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Maternal–fetal conflict, Moses Maimonides, and the Christian Church
  1. E GALANAKIS
  1. Department of Paediatrics
  2. University of Ioannina
  3. POB 1186
  4. 45110 Ioannina
  5. Greece

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    Editor—In his elucidative series Perinatal Lessons from the Past, Professor Peter Dunn concludes that, according to Moses Maimonides, in the case of the conflict between the life of a woman and her fetus, the life of the mother should take precedence and that this advice was in contrast to the teaching of the Christian Church.1

    No doubt, Christianity firmly opposed the rather loose Roman ethics concerning induced abortion. Quite revolutionary for these times, the fetus was valued as an animate creature, an imago Dei, and abortion or embryotomy equated to homicide. However, some differentiation evolved between the Eastern and the Western Christian world attitudes. In the Eastern Christian world abortion was stigmatised by both early church fathers such as Saint Basil the Great (4th century AD) and secular historians such as Procopius (5th century).2 3 However, if the mother’s life was endangered, abortion or embryotomy might be performed. Meticulous instructions were given by Aetius of Amida (6th century) and Paul of Aegina (7th century). The latter emphasised that embryotomy should be undertaken only if the physician was fairly sure that the mother would survive; if not, he should decline the operation.4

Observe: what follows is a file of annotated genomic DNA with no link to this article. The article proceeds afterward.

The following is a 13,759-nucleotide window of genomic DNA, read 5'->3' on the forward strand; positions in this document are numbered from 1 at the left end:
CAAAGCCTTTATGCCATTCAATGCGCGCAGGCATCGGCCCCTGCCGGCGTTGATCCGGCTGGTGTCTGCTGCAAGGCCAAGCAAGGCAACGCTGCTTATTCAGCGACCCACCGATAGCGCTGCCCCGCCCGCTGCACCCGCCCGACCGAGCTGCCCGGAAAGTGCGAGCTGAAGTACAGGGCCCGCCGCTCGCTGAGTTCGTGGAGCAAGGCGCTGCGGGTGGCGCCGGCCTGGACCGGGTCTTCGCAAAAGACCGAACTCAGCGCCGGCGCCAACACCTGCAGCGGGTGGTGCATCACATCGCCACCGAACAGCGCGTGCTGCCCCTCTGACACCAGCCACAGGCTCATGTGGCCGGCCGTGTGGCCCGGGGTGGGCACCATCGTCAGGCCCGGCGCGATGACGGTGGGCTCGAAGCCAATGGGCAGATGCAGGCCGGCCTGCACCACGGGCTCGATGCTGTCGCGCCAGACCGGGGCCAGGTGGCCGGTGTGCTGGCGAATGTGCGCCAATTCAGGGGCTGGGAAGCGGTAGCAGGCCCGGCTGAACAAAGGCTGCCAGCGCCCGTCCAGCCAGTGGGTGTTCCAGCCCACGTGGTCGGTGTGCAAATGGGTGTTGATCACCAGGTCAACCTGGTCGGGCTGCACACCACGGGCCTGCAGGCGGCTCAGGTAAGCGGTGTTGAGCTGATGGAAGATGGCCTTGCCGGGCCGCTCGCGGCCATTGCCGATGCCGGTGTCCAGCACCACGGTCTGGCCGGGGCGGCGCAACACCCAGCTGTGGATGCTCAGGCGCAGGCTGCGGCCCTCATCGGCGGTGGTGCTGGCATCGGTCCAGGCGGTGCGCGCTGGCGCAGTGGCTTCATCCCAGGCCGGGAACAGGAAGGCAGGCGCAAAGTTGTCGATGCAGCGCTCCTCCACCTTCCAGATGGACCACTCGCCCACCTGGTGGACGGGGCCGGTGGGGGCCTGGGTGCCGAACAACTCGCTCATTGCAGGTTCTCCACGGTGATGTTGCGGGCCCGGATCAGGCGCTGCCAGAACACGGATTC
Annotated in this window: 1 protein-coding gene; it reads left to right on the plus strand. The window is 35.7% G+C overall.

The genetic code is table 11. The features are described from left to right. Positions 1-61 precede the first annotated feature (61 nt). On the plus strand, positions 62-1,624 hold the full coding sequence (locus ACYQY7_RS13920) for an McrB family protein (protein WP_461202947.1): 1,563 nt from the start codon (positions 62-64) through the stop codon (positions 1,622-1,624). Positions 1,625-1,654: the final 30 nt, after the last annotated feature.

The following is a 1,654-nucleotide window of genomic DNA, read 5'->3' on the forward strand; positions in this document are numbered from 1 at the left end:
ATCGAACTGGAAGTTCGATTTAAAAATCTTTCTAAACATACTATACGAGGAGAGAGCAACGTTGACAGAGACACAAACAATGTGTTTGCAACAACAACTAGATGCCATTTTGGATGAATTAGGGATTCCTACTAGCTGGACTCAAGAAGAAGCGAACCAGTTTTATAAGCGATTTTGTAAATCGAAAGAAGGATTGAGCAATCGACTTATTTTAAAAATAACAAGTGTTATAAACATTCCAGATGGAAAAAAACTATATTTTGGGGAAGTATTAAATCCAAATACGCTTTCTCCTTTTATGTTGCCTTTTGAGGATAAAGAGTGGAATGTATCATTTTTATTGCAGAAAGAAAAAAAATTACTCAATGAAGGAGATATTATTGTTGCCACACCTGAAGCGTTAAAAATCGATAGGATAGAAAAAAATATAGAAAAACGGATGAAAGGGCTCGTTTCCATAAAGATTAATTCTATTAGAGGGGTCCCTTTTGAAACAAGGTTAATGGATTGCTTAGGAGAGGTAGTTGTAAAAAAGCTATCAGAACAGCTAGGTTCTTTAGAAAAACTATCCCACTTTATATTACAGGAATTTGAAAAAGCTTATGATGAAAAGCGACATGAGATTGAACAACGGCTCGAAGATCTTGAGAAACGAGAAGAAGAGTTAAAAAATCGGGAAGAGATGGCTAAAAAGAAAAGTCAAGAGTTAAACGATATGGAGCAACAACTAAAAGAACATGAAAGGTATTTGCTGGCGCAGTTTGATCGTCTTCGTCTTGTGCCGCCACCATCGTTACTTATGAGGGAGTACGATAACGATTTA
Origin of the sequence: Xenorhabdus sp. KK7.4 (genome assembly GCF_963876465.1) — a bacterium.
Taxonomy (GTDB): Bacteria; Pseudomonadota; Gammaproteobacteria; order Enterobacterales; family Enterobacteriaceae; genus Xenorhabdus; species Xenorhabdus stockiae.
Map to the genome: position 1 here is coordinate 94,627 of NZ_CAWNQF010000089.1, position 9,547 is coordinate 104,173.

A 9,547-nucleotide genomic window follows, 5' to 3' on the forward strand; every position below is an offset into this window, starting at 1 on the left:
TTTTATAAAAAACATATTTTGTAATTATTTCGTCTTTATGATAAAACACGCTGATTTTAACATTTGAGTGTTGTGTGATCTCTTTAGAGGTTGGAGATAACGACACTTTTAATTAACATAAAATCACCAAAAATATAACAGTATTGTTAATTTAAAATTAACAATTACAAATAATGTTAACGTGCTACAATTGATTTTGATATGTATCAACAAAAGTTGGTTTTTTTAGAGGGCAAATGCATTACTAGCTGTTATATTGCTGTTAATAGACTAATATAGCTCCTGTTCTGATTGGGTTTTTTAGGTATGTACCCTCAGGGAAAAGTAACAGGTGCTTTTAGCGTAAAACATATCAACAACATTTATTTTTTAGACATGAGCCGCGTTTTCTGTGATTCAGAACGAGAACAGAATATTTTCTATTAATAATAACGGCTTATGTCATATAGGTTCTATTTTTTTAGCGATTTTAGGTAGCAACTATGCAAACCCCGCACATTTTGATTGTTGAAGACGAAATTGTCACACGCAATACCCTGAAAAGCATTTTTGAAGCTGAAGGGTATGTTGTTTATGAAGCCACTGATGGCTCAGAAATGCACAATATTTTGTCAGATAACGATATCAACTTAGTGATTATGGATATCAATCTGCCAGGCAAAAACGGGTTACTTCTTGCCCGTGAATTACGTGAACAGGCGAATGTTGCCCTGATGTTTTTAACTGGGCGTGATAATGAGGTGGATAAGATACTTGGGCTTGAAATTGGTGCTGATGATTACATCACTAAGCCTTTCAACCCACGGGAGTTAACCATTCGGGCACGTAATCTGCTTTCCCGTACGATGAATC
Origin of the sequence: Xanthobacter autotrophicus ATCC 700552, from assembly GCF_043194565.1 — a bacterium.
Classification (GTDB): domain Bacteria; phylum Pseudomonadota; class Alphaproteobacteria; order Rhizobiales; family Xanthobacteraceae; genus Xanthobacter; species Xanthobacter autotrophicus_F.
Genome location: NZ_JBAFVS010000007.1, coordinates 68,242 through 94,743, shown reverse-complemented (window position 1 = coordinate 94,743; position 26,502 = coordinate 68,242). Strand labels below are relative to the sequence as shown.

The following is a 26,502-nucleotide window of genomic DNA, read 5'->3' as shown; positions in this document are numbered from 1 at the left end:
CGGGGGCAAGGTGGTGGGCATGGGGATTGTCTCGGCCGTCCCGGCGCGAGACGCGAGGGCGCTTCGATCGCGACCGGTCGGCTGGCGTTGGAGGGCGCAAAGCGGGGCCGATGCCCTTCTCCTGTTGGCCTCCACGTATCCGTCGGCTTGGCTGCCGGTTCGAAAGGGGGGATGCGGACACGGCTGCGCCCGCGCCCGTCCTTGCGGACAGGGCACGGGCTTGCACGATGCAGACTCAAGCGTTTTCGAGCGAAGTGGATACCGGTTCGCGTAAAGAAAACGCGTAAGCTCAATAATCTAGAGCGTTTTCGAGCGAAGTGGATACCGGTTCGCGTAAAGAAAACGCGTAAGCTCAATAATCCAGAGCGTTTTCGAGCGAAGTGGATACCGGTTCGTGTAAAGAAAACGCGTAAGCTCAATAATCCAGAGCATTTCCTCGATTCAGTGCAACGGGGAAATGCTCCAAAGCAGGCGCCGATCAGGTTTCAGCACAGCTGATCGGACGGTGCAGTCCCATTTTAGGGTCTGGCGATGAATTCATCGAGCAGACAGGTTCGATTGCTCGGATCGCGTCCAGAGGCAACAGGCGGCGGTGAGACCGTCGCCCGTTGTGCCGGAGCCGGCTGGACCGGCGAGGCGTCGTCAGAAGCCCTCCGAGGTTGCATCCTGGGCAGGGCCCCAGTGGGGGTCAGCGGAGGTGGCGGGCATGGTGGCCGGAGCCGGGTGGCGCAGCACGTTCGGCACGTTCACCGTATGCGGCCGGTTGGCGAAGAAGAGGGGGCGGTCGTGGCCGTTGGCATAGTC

Paul of Aegina’s instructions were reproduced by Rhazes, Haly Abbas, Albucasis and Avicenna (9th to 11th centuries) and it was with Averroës (12th century) that Moses Maimonides studied philosophy and medicine. Despite their very different cultural background, all these eminent physicians seemed to share a similar understanding of the maternal vs fetal rights and to favour the mother’s interests. The opposite view, on which Professor Peter Dunn comments,1 was more dominant in the Western Christian world and was based on the belief that the priority was for the unborn child to be brought to life and baptised.5 Accordingly, all pregnancies had to go to term; if the mother died in labour, the child’s life could be saved by a postmortem caesarean section.

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